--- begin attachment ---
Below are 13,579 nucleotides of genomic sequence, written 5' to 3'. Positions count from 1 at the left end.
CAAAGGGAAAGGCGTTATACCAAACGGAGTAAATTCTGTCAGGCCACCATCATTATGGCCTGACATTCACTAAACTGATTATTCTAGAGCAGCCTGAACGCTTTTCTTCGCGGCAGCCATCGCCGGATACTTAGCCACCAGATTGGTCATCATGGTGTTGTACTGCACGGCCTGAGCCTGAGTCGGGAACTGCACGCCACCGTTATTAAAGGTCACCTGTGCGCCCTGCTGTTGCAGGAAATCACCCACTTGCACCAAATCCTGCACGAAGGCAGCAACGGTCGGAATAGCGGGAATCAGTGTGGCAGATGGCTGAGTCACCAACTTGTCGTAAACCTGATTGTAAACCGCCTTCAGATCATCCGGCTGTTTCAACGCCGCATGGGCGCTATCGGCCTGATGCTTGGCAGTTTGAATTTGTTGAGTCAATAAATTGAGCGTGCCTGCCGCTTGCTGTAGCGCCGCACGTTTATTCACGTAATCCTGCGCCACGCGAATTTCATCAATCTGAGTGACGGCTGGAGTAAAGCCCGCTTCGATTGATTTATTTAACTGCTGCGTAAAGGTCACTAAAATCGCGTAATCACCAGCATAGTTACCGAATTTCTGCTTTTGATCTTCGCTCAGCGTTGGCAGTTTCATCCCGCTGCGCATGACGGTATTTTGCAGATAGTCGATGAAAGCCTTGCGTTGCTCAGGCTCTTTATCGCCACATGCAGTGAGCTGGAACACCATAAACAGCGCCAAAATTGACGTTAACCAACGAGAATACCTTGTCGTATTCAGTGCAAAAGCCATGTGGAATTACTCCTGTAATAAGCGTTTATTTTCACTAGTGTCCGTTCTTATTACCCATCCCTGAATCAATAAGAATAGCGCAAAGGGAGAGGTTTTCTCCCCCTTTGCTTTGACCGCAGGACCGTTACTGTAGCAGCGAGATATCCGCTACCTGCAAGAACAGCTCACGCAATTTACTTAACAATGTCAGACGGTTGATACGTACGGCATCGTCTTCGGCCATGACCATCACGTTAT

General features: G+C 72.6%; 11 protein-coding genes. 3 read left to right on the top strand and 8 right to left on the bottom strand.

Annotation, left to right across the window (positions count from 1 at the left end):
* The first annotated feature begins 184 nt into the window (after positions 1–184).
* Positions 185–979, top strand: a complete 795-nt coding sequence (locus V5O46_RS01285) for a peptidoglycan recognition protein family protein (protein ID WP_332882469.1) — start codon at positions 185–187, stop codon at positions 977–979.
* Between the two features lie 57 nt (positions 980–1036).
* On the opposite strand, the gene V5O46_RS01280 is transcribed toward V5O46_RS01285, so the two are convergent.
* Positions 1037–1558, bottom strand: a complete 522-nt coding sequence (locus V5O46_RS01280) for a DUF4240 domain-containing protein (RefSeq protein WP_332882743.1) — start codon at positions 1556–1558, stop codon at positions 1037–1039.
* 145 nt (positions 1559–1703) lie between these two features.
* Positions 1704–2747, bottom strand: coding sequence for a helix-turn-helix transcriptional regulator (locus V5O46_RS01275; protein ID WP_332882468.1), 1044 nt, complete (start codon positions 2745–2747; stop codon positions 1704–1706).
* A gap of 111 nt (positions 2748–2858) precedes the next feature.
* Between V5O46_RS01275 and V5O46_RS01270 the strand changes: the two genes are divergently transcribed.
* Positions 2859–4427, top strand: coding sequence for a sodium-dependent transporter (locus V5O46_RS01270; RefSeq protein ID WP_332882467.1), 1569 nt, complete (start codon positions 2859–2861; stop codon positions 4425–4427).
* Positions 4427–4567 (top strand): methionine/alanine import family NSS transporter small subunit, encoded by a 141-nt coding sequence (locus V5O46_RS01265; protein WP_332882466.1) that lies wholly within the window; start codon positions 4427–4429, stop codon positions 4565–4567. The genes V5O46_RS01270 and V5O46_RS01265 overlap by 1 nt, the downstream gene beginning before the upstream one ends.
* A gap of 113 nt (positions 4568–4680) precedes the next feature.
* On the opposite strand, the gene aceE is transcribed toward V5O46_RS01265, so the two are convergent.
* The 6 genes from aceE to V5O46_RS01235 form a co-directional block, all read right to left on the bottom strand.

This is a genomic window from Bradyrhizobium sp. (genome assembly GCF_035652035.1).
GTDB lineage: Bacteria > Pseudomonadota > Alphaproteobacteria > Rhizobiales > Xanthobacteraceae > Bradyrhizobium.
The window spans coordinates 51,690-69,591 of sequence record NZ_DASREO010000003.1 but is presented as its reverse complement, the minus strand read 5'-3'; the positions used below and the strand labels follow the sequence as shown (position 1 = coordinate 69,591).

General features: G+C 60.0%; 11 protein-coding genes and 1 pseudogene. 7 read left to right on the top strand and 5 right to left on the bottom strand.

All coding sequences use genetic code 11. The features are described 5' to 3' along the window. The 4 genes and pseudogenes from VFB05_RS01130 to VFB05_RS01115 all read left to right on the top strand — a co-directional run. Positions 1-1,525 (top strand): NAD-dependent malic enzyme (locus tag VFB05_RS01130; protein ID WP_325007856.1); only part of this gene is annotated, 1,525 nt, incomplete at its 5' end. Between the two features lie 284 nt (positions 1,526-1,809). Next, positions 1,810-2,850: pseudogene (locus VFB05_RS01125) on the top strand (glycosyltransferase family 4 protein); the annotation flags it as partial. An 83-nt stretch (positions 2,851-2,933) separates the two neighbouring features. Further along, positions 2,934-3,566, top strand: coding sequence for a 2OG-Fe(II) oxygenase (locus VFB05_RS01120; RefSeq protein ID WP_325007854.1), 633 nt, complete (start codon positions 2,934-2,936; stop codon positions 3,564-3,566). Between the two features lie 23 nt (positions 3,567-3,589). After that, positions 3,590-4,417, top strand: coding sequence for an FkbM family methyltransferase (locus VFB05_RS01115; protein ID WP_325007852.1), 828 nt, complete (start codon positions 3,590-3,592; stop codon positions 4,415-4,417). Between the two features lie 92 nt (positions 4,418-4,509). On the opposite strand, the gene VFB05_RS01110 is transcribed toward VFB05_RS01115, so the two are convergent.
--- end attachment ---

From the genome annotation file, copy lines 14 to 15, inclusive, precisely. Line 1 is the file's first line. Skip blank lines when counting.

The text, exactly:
* Positions 2859–4427, top strand: coding sequence for a sodium-dependent transporter (locus V5O46_RS01270; RefSeq protein ID WP_332882467.1), 1569 nt, complete (start codon positions 2859–2861; stop codon positions 4425–4427).
* Positions 4427–4567 (top strand): methionine/alanine import family NSS transporter small subunit, encoded by a 141-nt coding sequence (locus V5O46_RS01265; protein WP_332882466.1) that lies wholly within the window; start codon positions 4427–4429, stop codon positions 4565–4567. The genes V5O46_RS01270 and V5O46_RS01265 overlap by 1 nt, the downstream gene beginning before the upstream one ends.